Don't optimize prematurely, e.g. don't try to squeeze out some performance trying to fiddle with fixed size arrays or floats, just use vectors and doubles, the overhead does not matter on modern platforms

    If you are doing a test in uni, pay attention what features are supported, becausr if you use C++11 and your code does not compile because it is not supported, you may get a zero.

    If you are using C++, don't use pointers, use references instead

    He explains the difference between errors, warnings and logical errors, aka bugs

    Pick the right tool for each job, Cpp may not be the perfect choice for everything

    That was it. Now my opinion:

    This is a beginner teaching beginners. That's how I learned initially, so nothing per se wrong with that. If it gets people excited and motivated, that's great. BUT

    The using keyword is totally fine, e.g. in translation units after the last header include. It even says that on screen as he shows the stackoverflow answer about this.

    There are specific purposes for using fixed size arrays and floats. Using floats instead of doubles is not "dumb". Claiming this actually makes the author look dumb. You can easily reach memory and time limits on modern hardware. For beginners this is not an issue, but he could phrase that better.

    References are not meant to replace pointers, they are specifically designed to make operator overloading and some other stuff possible. There are other differences and using pointers is often still a valid approach.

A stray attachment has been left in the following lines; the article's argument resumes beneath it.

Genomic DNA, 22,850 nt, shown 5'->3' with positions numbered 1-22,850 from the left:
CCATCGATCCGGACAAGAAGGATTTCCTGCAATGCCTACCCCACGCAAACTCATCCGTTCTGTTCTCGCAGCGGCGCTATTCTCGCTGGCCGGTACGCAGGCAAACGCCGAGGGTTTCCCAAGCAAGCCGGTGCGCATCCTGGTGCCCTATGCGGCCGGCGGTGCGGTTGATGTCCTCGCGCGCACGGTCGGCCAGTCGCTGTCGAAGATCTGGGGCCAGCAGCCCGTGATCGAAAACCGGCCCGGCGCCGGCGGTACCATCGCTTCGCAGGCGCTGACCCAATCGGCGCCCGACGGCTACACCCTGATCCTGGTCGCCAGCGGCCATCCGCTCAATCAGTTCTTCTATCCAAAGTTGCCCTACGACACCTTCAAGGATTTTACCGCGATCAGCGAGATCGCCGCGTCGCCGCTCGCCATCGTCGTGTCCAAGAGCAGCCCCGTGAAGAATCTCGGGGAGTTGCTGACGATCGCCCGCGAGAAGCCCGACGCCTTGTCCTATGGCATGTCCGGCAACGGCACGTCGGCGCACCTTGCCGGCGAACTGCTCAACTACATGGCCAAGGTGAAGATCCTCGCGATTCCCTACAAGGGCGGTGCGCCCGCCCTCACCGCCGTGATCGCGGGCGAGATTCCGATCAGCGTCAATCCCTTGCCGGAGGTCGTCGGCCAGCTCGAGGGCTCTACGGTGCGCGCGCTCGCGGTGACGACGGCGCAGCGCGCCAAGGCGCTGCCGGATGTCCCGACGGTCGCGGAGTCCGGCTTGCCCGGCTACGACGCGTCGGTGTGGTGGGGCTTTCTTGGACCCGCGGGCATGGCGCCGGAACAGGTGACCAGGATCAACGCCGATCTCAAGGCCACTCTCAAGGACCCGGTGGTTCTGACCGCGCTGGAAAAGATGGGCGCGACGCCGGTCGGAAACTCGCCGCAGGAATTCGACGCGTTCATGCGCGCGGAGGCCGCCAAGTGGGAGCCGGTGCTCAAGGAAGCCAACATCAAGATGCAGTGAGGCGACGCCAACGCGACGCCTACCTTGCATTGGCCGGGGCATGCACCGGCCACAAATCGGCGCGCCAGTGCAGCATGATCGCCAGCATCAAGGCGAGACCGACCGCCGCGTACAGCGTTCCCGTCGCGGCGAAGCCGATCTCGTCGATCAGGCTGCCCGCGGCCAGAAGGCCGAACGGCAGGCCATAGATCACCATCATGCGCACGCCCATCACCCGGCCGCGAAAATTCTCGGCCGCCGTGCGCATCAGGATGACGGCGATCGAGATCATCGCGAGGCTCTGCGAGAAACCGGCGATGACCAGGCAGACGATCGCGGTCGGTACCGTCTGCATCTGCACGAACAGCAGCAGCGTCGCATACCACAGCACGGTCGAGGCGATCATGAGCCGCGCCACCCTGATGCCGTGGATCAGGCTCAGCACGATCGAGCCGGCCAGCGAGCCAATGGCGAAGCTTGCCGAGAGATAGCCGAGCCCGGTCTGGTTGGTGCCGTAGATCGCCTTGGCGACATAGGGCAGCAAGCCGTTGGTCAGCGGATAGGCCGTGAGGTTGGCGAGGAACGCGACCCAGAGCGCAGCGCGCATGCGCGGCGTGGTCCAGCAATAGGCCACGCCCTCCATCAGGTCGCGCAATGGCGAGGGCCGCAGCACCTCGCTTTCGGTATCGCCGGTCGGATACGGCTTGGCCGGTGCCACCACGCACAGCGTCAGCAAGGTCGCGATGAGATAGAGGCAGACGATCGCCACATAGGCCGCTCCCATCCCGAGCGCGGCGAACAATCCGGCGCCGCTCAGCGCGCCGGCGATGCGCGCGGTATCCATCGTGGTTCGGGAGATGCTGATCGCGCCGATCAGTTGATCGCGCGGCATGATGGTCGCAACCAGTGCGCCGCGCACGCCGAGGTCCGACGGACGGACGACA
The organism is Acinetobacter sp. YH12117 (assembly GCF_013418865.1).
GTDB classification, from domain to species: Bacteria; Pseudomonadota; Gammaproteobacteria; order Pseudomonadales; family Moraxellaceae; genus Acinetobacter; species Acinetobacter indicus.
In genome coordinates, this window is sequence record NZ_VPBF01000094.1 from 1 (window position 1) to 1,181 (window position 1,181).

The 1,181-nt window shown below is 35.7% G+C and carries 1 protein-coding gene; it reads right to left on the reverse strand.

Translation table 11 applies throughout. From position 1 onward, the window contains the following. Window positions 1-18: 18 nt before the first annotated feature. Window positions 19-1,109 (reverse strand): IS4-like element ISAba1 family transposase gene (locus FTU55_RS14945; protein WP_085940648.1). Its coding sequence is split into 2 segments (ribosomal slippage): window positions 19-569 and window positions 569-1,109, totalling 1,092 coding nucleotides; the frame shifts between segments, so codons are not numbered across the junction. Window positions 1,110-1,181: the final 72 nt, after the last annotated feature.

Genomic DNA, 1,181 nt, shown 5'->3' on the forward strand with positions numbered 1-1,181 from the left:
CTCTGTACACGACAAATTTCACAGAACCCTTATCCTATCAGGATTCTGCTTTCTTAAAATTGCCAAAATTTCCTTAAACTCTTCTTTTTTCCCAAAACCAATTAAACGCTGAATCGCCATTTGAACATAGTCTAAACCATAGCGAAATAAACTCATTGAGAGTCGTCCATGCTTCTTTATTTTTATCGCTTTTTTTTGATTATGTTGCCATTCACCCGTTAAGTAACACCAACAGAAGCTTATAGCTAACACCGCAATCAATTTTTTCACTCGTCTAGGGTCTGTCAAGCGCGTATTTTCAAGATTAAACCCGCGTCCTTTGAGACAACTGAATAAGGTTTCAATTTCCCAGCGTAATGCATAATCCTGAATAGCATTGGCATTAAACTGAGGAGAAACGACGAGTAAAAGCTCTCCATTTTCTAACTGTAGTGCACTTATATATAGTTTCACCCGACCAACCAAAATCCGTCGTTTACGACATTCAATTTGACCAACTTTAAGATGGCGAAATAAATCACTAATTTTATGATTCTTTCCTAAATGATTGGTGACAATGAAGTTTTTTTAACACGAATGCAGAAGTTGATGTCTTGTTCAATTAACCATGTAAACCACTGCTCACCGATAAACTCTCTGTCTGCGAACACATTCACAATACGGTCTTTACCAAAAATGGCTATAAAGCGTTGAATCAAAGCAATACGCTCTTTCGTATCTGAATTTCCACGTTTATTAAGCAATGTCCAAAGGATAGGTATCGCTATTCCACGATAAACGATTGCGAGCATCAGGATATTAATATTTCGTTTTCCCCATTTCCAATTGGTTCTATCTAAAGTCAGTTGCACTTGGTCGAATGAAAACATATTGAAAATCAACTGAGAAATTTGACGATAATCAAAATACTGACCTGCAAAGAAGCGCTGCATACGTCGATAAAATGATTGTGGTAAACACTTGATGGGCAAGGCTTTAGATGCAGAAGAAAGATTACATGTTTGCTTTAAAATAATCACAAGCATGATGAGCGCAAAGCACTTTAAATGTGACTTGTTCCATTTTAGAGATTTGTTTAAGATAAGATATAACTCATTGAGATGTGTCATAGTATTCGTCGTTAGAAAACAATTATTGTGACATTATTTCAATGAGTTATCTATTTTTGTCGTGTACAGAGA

Oh boy. That was hard to watch. Not my cup of tea at all.

    – u/Backson

  6. What an exaggeration! These would only potentially be deadly if the code you write is meant to run in nuclear reactor, a car, a pace maker, medical equipment, or something like that. For a normal program it's unlikely to cause death. So unlikely that I must insists that doing these things should not be made illegal.

    1:00 Naming conflicts are most often not dangerous. Often they just lead to a harmless compilation errors. Yes, in theory they could lead to the wrong function being called which might end up doing the wrong thing but it only happen under special circumstances. I would consider ADL, which you cannot avoid unless you make sure to qualify all function calls, to have a higher risk of this happening.

    1:37 About using "using" to bring in just some of the names… Now you need to maintain lists of using declarations all over the place, and you need to use brain power to think about which names you have in the list, which ones you should add, and which ones you should qualify. In my opinion it's just much easier and consistent not to do it.